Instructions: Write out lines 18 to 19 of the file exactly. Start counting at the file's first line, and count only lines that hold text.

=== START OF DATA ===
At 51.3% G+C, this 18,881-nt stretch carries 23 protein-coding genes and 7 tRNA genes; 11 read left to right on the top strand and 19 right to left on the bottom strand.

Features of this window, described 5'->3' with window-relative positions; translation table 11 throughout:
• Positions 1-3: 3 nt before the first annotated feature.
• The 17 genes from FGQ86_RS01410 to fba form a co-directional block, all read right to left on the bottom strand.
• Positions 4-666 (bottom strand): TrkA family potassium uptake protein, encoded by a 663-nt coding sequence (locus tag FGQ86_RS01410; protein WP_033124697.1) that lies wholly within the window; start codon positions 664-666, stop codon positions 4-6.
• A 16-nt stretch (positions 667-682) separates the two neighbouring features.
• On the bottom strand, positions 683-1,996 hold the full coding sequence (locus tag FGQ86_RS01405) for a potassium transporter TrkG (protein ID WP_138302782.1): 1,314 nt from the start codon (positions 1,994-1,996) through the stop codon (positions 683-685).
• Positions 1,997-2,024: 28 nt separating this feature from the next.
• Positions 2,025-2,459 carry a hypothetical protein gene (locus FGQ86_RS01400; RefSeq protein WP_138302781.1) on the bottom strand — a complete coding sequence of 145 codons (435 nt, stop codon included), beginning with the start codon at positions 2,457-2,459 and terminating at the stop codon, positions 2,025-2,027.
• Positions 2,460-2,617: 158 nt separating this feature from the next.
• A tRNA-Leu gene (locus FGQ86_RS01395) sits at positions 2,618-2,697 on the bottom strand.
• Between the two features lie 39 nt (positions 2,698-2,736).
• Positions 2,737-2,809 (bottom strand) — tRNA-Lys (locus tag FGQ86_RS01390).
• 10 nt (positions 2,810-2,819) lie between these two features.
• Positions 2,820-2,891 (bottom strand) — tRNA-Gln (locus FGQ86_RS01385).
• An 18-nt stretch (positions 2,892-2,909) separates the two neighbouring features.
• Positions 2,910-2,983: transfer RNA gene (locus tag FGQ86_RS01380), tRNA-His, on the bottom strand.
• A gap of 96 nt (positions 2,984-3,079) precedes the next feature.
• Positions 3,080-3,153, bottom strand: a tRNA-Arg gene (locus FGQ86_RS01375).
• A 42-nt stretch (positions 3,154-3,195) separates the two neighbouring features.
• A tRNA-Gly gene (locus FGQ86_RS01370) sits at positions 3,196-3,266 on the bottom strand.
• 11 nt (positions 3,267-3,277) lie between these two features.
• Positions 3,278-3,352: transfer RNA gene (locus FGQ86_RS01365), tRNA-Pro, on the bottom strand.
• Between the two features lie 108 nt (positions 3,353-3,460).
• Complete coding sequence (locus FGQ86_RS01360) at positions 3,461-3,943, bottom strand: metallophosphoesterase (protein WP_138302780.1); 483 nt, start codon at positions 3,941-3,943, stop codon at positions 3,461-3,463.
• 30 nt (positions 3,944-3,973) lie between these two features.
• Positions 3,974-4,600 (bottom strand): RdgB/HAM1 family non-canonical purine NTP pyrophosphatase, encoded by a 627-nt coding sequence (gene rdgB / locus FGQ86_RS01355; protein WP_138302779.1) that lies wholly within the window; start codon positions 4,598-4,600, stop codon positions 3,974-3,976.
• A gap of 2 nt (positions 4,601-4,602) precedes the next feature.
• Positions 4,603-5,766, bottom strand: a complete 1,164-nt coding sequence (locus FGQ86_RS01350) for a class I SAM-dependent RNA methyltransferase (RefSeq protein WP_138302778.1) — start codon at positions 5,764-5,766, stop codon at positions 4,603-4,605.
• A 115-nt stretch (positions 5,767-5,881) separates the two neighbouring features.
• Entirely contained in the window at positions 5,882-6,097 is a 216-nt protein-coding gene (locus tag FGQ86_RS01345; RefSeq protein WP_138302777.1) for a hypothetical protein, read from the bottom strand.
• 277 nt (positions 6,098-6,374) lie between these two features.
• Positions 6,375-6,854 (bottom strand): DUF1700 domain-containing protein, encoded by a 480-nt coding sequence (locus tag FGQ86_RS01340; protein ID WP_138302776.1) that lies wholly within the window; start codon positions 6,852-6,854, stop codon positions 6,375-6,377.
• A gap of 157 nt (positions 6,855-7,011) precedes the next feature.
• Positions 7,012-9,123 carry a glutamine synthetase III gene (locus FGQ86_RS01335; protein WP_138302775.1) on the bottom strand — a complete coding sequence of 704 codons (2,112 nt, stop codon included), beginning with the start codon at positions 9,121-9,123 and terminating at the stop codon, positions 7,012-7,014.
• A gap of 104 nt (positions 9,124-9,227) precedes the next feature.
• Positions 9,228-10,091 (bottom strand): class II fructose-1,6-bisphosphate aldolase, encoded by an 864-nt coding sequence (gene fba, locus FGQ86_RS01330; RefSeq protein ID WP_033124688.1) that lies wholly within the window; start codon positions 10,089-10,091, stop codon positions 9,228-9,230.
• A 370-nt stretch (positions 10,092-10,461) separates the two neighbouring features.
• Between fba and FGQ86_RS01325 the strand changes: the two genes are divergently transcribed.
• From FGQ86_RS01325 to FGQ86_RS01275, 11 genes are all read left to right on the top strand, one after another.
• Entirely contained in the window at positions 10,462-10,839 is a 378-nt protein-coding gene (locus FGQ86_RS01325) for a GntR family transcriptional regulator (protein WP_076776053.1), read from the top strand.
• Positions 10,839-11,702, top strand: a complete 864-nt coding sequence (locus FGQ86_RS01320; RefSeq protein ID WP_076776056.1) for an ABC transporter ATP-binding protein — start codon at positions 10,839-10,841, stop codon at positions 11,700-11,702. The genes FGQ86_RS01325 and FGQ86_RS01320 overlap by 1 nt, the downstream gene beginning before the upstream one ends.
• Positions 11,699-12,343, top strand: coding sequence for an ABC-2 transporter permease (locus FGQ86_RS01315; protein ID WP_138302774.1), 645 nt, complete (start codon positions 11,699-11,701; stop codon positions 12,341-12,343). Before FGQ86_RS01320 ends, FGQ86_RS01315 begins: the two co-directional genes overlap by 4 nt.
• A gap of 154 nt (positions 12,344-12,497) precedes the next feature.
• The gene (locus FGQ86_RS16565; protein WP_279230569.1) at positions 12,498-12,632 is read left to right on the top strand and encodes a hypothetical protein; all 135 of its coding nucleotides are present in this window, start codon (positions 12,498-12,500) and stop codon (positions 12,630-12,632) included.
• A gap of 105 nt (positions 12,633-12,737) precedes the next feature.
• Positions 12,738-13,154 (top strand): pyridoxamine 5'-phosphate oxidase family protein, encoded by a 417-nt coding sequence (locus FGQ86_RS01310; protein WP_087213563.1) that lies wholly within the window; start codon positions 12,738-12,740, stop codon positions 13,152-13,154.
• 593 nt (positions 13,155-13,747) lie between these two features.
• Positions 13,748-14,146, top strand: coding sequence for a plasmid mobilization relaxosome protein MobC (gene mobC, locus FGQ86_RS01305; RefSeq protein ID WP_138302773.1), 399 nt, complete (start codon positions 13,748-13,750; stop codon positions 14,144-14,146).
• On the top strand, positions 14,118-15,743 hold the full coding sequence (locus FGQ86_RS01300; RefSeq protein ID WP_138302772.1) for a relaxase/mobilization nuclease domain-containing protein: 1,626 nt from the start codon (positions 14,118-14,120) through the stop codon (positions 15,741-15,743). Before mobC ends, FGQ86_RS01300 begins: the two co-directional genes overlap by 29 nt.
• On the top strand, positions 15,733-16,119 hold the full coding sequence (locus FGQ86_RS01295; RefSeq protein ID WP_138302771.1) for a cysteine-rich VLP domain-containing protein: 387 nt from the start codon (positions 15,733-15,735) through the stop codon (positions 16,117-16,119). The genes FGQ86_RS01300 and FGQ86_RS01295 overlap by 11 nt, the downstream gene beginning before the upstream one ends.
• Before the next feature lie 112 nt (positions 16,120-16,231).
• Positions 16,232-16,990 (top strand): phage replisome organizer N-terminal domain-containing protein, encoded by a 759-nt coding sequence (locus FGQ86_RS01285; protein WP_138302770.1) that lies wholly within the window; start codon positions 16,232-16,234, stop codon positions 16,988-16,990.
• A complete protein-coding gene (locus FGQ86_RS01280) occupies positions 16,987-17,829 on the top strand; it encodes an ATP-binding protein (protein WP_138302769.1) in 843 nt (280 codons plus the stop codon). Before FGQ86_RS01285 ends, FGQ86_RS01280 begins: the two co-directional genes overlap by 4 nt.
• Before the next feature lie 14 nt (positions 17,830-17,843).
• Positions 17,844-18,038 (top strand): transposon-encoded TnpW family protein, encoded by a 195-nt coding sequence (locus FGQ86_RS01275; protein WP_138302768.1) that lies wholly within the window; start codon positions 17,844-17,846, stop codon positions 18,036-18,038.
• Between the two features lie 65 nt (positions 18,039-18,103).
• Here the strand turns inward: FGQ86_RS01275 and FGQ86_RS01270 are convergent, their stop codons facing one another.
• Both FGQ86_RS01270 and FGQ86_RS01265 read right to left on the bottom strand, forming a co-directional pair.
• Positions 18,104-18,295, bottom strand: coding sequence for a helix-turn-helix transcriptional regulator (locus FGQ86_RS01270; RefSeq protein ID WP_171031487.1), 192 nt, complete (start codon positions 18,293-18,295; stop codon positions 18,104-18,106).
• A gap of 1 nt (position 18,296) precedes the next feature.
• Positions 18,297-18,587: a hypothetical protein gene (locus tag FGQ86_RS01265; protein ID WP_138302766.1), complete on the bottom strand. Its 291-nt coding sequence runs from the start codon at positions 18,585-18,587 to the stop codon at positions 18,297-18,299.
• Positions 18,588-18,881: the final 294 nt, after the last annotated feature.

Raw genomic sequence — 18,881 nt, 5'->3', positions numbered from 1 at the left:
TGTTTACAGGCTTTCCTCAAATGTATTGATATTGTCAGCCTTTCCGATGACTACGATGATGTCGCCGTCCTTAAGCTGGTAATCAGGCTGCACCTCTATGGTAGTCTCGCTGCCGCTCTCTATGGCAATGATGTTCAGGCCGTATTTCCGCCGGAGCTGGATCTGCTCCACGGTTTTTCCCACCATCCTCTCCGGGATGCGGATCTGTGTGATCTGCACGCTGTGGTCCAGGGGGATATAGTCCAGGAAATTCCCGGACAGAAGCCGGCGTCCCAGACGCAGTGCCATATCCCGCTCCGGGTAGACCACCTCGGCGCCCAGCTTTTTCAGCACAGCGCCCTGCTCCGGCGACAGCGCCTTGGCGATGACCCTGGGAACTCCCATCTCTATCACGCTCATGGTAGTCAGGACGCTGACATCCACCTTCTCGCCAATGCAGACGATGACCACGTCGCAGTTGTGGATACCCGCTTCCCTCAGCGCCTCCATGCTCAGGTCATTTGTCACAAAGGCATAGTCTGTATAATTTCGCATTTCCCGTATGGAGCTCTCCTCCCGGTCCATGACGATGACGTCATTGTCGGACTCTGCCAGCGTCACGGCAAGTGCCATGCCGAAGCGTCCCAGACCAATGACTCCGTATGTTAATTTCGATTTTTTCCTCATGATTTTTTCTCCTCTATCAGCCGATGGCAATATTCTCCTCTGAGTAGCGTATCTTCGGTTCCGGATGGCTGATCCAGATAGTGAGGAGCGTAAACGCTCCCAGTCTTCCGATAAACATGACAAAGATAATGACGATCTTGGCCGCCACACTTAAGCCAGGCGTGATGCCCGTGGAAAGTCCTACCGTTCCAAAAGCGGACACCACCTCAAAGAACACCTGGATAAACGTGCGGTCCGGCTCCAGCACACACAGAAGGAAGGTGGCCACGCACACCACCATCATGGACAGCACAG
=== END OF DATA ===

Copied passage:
• A gap of 96 nt (positions 2,984-3,079) precedes the next feature.
• Positions 3,080-3,153, bottom strand: a tRNA-Arg gene (locus FGQ86_RS01375).